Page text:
Yesterday, Bernie commented on “Nature Will Always Have Its Way“, “The sound of the leaves has changed and the crickets are silent.”
When I read her comment, I felt something shift deep inside me. Like a recognition, a knowing, a sense of wonder and awe opening up.
The sounds of the leaves have changed.
Later, when I walked in the forest, I stood surrounded by the remains of summer clinging in changing colours to branches and listened deeply to the whispering of the leaves.
Their song is crinkly now. Drier. Like a thousand whispered prayers breathed into the sheer, lacey veils covering the faces of kneeling supplicants at the altar of life.
“Thank you summer, for your warmth and beauty,” they whisper. “Thank you for the heat that encouraged our roots to release its sap. For the warm showers that fed every vein of our being here, standing together in this forest, where we offer shade in the heat and beauty throughout the seasons. For the breezes that blew away all memory of winter’s frost and spring’s slow awkward tendrils. Thank you for being part of our ever-turning story.”
It was a real page turner, the leaves seem to whisper. This summer of Covid. Of uncertainty. Of constant change. Of fires sweeping across vast tracts of land. Of floods and hurricanes and rain pouring down.
Do the trees weep for their burned out comrades? Do their roots ache in sympathy of the dying embers of the skeletal remains of their compatriots who lost their lives to the scorching flames?
I stand beneath the trees and feel my heartbeat slow. My breath becomes deeper. My eyes close and I welcome into my body the song of the autumn kissed trees.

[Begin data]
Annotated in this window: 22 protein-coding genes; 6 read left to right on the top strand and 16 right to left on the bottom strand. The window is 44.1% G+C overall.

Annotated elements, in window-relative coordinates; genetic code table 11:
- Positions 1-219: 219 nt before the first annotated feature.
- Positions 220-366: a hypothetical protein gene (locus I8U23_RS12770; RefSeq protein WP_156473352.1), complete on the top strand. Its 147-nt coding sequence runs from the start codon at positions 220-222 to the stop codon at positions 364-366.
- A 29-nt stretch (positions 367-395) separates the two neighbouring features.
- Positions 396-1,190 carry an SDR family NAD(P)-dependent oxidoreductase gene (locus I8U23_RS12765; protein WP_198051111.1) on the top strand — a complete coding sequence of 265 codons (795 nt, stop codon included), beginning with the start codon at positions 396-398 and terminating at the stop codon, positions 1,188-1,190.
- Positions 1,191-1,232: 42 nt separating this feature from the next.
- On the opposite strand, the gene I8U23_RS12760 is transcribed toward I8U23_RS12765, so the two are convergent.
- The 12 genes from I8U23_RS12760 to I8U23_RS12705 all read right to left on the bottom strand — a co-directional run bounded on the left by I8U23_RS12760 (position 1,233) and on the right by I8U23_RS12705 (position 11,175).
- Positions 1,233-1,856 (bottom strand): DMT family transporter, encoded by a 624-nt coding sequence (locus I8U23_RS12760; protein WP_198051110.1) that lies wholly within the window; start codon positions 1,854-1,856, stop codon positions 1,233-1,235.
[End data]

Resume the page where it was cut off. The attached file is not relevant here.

Their song is full of memory. Of connection. Of stories carried by the wind. Of birdsong and chattering squirrels.
Soon, there will be but a few skeletal remains of summer tenanciously clinging to the branches.
Soon, the song of the trees will become more weathered, more seasoned and weary. Their limbs wil stretch out, stark and naked against the winter sky. Their song will be heard in creaking trunks and sighing limbs swaying with the cold air rushing in from the north.
Do trees shiver in Arctic blasts?
Do they feel the sting of frost nipping at their limbs?
Perhaps they are more accustomed to weathering the storms than we humans. Perhaps they trust that the seasons will turn and what once was winter will become spring. Perhaps, in falling leaves they have learned to accept the cycle of life is an unending, constant circle of rebirth.
Their song sounds crinkly to me now, as if their veins are contracting in preparation of The Great Fall.
And I wonder… if I had no sight, if all I could do was hear the seasons turning, would I know it was Autumn by the song of the trees?
I hope so.
Thank you Bernie for your comment and the inspiration to wander in wonder amidst the trees listening deeply to their Autumnal song.